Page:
1% for Humanity
One percent doesn’t seem like a big figure. Even in terms of giving, setting aside 1 percent for a charity doesn’t seem like an intimidating order … right? And yet, average corporate donations in the U.S. come in closer to one tenth of 1 percent of sales. Which is why Nick Pearson founded 1% for Humanity, to generate an intentional revenue source to worldwide poverty and injustice issues.
The organization partners with businesses, asking them to commit at least 1 percent of their sales to an approved nonprofit. In exchange, they get to bear the 1% for Humanity mark on products and materials. This connection serves a dual purpose of supporting global causes while increasing marketing efforts with integrity.
“We’re focused on smaller businesses that may not have the capacity to create their own cause-marketing programs,” Pearson says. “Maybe they don’t have the time, maybe they don’t have the money. It’s this third-party thing they can tie into very simply if they commit to the level of giving that we’re trying to promote.”
By drawing a firm line on the minimum amount of giving, 1% for Humanity can ensure that businesses are truly dedicated to a personal cause. Furthermore, this percentage is based off of actual revenues (sales) as opposed to the operating profit (after expenses) most corporations would pull donations from.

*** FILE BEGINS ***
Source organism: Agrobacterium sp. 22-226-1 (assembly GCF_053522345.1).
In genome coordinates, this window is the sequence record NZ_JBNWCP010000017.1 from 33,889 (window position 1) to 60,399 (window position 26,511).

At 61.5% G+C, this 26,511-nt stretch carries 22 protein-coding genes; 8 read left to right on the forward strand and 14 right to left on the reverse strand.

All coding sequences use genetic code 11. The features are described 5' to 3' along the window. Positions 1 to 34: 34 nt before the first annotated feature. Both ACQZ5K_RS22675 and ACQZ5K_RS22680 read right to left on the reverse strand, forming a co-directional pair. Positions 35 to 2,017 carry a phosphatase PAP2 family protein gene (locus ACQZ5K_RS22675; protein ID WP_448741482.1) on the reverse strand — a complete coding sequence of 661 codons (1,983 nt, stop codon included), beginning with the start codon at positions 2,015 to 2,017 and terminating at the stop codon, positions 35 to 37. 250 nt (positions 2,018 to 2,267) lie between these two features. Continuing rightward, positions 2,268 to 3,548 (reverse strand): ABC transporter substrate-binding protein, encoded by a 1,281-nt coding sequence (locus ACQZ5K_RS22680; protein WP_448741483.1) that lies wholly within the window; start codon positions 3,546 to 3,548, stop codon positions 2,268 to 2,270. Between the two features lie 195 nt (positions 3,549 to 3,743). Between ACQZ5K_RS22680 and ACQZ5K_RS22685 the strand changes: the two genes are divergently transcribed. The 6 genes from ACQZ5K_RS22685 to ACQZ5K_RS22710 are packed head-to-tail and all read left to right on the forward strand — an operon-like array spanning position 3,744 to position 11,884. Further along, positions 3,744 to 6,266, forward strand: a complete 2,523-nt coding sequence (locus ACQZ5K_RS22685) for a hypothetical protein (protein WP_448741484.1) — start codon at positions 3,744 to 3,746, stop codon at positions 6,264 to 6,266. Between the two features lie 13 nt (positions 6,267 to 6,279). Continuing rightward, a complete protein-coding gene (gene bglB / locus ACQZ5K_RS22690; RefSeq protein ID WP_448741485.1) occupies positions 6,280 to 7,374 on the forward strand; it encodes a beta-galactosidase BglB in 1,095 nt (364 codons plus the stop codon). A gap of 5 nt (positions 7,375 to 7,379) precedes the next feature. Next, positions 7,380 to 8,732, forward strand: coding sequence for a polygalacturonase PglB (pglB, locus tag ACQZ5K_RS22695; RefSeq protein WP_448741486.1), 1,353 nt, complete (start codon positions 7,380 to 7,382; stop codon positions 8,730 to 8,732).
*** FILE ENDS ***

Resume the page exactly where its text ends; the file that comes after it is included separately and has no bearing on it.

“Calling them to that higher standard of 1 percent of sales is drastically different than what most businesses are doing,” Pearson explains.
Such a cause-marketing model may not be entirely new, but the relationship that 1% for Humanity creates between private businesses and broad causes is unique. With a $30 trillion revenue stream for private firms in the U.S., one can only imagine the impact such increased donations could make around the world.
“Global giving has been left out of the picture. … Only 3 percent of donations in the U.S. go into any sort of international aid,” Pearson says. “People expect brands to promote green concepts because they’ve seen it so much, but recently there seems to be renewed interest in humanitarian issues.”
The 1% for Humanity website launched in the spring of 2009, and continues to look for new businesses to promote new nonprofits to support. Pearson believes 1% for Humanity can do more than just provide accountability for young businesses, it can also influence the common approach to global donations—and make a big change with a small number.
“Together we can collectively drive an actual movement that changes trends in business giving.”
To learn more about 1% for Humanity, visit their website.